ALK Fusion Gene and Its Target Crizotinib

Crizotinib is an orally active inhibitor of multiple tyrosine kinase inhibitors (TKIs), including ALK, c-Met, hepatocyte growth factor receptor (HGFR), and c-ros oncogene 1 (ROS1) (Figure 1) (2). In 2007, the ALK gene rearrangement in which the 5′ end of EML4 gene is fused to the 3′ end of ALK was first identified by Soda et al. in NSCLC cell lines (3). The fusion protein resulting from this translocation has constitutive kinase activity, leading to downstream activation of multiple diverse signaling cascades involved in cell proliferation and carcinogenesis. Currently, multiple EML4–ALK fusion combinations have been identified (4). All these fusion proteins have a similar ALK kinase domain, but differ in the EML4 breakpoint. Pre-clinical data from in vitro studies suggested different crizotinib sensitivity for each variant of the EML4–ALK fusion protein (5). However, a subgroup analysis from the phase I trial of crizotinib failed to demonstrate such correlation between variant fusion proteins and clinical response to therapy (6). In addition, fusions of ALK with other partners including TRK-fused gene TFG and KIF5B have also been described in lung cancer patients, but appear to be much less common than EML4-ALK (7).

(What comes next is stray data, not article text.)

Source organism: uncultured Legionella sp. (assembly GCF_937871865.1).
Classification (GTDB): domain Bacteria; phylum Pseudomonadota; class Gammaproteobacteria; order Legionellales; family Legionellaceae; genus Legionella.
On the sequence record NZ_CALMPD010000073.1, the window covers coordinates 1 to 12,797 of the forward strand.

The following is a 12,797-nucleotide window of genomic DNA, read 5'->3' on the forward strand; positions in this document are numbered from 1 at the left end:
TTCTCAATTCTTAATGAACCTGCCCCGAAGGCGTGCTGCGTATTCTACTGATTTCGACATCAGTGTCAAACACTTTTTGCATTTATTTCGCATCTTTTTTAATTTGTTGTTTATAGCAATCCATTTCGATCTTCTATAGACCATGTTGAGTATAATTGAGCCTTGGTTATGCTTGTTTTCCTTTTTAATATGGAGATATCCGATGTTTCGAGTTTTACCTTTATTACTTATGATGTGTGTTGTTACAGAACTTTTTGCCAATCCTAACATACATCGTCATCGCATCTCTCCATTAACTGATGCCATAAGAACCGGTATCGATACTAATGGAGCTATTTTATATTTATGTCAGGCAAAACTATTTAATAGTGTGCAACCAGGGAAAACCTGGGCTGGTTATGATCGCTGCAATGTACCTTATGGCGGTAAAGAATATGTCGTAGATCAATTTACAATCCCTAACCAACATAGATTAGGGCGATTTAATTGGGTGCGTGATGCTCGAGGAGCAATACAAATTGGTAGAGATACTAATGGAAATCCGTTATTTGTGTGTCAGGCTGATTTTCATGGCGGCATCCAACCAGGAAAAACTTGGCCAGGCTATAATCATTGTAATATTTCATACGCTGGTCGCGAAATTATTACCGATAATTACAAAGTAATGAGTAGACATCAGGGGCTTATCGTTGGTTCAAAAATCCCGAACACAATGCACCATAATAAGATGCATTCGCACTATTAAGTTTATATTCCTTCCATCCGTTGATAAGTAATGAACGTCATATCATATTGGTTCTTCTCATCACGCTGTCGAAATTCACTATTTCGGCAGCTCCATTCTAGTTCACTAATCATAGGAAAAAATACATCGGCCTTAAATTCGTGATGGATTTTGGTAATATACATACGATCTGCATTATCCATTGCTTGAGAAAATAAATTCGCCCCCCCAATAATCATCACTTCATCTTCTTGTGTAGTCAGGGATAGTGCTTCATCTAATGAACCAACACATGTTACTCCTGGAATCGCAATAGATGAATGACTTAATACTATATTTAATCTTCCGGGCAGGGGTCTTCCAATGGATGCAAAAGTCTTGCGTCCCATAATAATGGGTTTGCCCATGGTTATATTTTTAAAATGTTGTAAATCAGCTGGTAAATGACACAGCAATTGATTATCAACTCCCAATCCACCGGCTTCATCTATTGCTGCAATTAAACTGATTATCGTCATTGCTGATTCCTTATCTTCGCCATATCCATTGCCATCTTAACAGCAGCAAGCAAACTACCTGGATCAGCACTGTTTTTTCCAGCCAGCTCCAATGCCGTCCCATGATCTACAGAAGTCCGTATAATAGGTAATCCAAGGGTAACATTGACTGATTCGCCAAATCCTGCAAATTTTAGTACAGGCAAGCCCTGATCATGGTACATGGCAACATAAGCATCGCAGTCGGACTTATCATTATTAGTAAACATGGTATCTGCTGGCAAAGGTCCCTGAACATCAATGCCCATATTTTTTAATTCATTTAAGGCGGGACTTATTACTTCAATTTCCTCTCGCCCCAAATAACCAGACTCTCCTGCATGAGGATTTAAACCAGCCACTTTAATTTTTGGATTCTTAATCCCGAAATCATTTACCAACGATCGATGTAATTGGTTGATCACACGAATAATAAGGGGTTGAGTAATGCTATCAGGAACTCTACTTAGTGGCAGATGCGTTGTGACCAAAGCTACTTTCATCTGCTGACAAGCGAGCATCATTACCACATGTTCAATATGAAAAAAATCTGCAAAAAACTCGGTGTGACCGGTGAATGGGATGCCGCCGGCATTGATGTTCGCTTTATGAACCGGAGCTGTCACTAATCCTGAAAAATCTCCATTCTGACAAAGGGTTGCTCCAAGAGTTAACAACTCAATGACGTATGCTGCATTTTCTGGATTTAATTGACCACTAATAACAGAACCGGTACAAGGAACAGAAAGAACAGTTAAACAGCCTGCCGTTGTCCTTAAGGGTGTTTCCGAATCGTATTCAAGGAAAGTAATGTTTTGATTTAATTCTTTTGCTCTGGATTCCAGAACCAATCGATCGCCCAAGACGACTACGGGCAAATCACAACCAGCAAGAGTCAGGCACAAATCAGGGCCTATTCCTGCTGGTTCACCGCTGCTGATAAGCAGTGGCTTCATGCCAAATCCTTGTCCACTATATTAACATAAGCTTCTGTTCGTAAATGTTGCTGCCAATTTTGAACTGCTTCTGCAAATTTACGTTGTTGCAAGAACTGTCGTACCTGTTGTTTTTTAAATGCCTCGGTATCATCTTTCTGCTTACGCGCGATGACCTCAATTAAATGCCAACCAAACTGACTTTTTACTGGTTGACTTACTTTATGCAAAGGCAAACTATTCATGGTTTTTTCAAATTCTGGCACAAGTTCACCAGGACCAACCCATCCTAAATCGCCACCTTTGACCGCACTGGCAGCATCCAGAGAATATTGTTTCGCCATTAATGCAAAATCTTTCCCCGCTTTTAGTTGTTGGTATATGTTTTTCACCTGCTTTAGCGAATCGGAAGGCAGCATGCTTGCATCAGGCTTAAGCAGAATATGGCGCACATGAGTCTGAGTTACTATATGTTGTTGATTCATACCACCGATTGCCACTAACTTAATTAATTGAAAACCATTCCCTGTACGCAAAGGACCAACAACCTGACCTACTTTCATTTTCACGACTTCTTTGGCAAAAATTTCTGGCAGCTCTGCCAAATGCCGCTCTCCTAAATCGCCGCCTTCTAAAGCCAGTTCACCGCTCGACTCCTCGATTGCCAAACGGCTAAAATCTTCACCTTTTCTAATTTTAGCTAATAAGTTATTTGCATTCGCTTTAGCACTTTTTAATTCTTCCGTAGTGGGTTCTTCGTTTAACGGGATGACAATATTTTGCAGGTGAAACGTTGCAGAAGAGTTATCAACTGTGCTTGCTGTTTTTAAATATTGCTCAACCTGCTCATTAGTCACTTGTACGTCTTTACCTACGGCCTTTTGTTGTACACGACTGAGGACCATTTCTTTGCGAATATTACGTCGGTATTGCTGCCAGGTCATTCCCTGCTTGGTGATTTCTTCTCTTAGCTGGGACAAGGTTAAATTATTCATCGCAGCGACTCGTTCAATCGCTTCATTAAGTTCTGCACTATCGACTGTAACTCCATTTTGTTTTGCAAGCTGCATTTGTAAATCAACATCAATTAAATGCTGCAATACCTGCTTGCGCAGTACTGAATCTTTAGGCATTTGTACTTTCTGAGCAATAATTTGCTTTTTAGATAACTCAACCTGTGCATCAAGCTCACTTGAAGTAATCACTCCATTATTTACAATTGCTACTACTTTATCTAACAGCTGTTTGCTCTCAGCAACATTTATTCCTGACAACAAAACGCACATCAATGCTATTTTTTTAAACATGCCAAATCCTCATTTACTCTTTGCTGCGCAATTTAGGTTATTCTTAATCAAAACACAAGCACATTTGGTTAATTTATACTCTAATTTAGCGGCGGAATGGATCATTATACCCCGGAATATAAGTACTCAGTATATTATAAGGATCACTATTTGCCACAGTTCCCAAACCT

FIGURE 1
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Figure 1. The ALK signaling pathway with its cross-talk with other pathways involved in the resistance to ALK-inhibitors. Adapted from Tabbo et al. (47).